Homemade Egg Noodles are a delicious side dish. They are good with a light coating of olive oil or butter and a little salt. Egg Noodles make a nice addition to soups or stews. They can be boiled immediately after making them, or allowed to air dry and boiled at a later time.
When my Mom told me how to make egg noodles, she told me to beat an egg then add enough flour to make a dough. There was no recipe or a hint of how much flour to add. I would add a tablespoon or so of flour at a time until the dough was the consistency that I wanted. When I decided to post this recipe to my blog, I measured the flour to determine how much I was really using. I found that it takes about 1/2 cup of flour for one jumbo egg. You want the dough to be a little tacky, because you will roll it out on a floured surface, which will incorporate more flour into the dough. You might find that you need a little less or a little more flour.
The noodles are good cooked in either water, chicken or beef broth. Mom would usually cook the noodles in a broth. The noodles will take on a little flavor of the broth. Mom would usually cook the Egg Noodles in beef broth with shredded beef added to it. So delicious! It is a great way to use leftover beef. You can do the same with chicken. Serving the noodles in a broth with vegetables and a protein makes a filling soup, too.
When I make egg noodles for Jeff and me, I will use two jumbo eggs. I will sometimes make extra noodles so that I can dry them and save them for later.
When you make the dough, mix it until the dough is smooth. Form a ball, then roll it out on a floured surface using a floured rolled pin. If you are working with more than one egg, you should split the dough so that you have about one eggs worth of dough. So, if you are working with two eggs, split the dough in half. If you are working with three eggs, split the dough into thirds. Cover any balls of dough that you are not working with so that they don't dry out. The dough will dry fairly quickly.
When rolling out the dough, try to form a square or rectangle. It's ok if you don't get the dough to be a perfect square or rectangle. I rarely do! A square or rectangle shape makes it easier to slice the dough into noodles. I prefer thin noodles, so I roll the dough thin, pretty close to 1/8th of an inch. The noodles will slightly puff up when boiled. It's up to you how thin you roll the dough. The thicker the dough, the more boiling time you will need.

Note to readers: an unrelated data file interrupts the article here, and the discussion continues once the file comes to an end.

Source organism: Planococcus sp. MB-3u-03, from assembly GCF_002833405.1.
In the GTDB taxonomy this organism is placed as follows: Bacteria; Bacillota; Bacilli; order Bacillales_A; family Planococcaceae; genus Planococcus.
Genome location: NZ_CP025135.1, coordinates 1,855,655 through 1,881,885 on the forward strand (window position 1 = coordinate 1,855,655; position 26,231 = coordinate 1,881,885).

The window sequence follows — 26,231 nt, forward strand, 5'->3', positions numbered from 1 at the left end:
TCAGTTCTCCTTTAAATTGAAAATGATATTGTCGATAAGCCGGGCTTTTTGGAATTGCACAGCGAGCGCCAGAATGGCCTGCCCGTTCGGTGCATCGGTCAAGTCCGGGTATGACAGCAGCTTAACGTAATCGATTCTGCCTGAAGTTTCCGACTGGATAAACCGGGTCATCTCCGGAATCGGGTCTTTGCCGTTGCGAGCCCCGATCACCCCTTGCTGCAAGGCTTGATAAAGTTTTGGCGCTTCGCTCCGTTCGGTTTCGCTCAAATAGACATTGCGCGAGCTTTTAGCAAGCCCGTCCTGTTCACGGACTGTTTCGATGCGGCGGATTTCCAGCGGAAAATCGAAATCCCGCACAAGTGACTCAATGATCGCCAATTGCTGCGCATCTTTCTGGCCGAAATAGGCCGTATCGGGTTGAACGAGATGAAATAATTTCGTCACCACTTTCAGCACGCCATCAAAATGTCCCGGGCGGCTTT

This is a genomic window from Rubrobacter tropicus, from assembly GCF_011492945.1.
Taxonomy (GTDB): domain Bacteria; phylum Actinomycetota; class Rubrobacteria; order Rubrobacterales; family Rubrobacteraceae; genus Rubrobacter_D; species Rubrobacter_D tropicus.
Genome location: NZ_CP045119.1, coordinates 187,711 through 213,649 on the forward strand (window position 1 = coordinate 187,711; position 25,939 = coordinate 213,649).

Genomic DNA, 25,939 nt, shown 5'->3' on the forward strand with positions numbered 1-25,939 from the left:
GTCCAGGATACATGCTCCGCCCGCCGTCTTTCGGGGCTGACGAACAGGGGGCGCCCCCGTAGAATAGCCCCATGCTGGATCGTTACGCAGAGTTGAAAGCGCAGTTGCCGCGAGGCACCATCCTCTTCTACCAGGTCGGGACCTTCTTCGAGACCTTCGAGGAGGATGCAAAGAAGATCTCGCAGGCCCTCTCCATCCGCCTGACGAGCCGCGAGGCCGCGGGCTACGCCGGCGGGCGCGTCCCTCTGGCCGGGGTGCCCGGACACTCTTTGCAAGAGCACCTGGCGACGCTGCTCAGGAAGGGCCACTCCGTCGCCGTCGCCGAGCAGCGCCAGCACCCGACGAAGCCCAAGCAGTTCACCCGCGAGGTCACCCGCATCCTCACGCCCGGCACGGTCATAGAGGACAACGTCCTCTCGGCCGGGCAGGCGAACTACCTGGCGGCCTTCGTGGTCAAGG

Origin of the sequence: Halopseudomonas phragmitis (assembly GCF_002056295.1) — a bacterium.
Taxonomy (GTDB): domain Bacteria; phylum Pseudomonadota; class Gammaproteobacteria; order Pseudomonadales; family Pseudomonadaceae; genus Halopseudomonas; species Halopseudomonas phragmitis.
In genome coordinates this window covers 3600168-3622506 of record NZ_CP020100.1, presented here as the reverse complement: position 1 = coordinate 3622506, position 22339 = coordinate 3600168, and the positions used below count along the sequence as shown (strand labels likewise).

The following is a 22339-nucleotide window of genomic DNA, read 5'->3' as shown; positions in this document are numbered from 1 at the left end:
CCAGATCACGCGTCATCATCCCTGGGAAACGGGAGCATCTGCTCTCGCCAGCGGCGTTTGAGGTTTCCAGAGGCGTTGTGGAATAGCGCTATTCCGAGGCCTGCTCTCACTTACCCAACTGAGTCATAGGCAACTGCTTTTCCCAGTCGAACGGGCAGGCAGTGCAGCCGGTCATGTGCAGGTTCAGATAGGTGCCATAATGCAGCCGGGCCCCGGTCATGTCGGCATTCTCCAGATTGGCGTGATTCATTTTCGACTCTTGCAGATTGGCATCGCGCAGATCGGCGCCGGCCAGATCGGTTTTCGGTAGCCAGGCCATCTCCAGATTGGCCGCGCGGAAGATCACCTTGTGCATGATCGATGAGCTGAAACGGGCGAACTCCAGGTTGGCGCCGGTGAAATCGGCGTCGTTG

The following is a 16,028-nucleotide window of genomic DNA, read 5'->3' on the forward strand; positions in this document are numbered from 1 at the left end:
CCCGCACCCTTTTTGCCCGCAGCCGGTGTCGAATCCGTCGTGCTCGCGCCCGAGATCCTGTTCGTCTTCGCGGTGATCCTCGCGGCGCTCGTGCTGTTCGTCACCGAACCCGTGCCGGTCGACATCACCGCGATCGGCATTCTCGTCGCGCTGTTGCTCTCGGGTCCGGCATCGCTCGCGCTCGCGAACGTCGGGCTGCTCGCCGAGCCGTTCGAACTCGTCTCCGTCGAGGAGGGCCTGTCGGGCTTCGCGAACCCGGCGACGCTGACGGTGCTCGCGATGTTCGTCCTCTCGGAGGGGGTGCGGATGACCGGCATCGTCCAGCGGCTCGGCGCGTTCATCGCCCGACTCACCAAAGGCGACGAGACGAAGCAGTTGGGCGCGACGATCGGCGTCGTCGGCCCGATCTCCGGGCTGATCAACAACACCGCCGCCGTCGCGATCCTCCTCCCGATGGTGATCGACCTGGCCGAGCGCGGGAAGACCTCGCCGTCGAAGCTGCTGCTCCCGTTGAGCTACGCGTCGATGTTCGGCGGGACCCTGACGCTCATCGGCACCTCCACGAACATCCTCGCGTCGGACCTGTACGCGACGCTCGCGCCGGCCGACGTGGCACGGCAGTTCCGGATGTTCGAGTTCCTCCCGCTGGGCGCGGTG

Once your dough is rolled out, use a pizza cutter or a knife to slice into noodles. The more uniform the noodles are the more likely the noodles will be done at the same time. I couldn't slice or cut anything even to save my life, as you can see in the picture. 🙂 I'm more likely to get close-to-even noodles with a pizza cutter than a knife. I usually cut 3-5 noodles then place the noodles on a cookie cooling rack to dry then continue to cut 3-5 noodles at a time. I find that cutting small amounts at a time makes it easier to separate the noodles.
Once the noodles are cut, get water boiling. Once the water is boiling, add a about a teaspoon of salt to the water. Wait until the water is boiling to add the salt because adding salt beforehand can pit your pans, per Rachel Ray. She has such wonderful tips! After adding the salt, add the noodles. It takes 10-15 minutes for thin noodles to boil. Depending on how thin you cut your noodles, your boiling time could vary. Noodles will get a little paler in color when they are done. You will be able to see the outer edge change color first, then the center will follow. Once the noodles are done, you can drain them then toss them in a tablespoon or two of olive oil or butter and salt to taste. Serve immediately. The noodles warm up nicely as leftovers, too.
If you are adding them to a soup or stew, make sure your broth is boiling before you add the noodles. The noodles will thicken the broth.
If you choose not to boil some or all of the noodles at the time you make them, you can dry them then store in a sealed container until ready to use.
I hope you enjoy!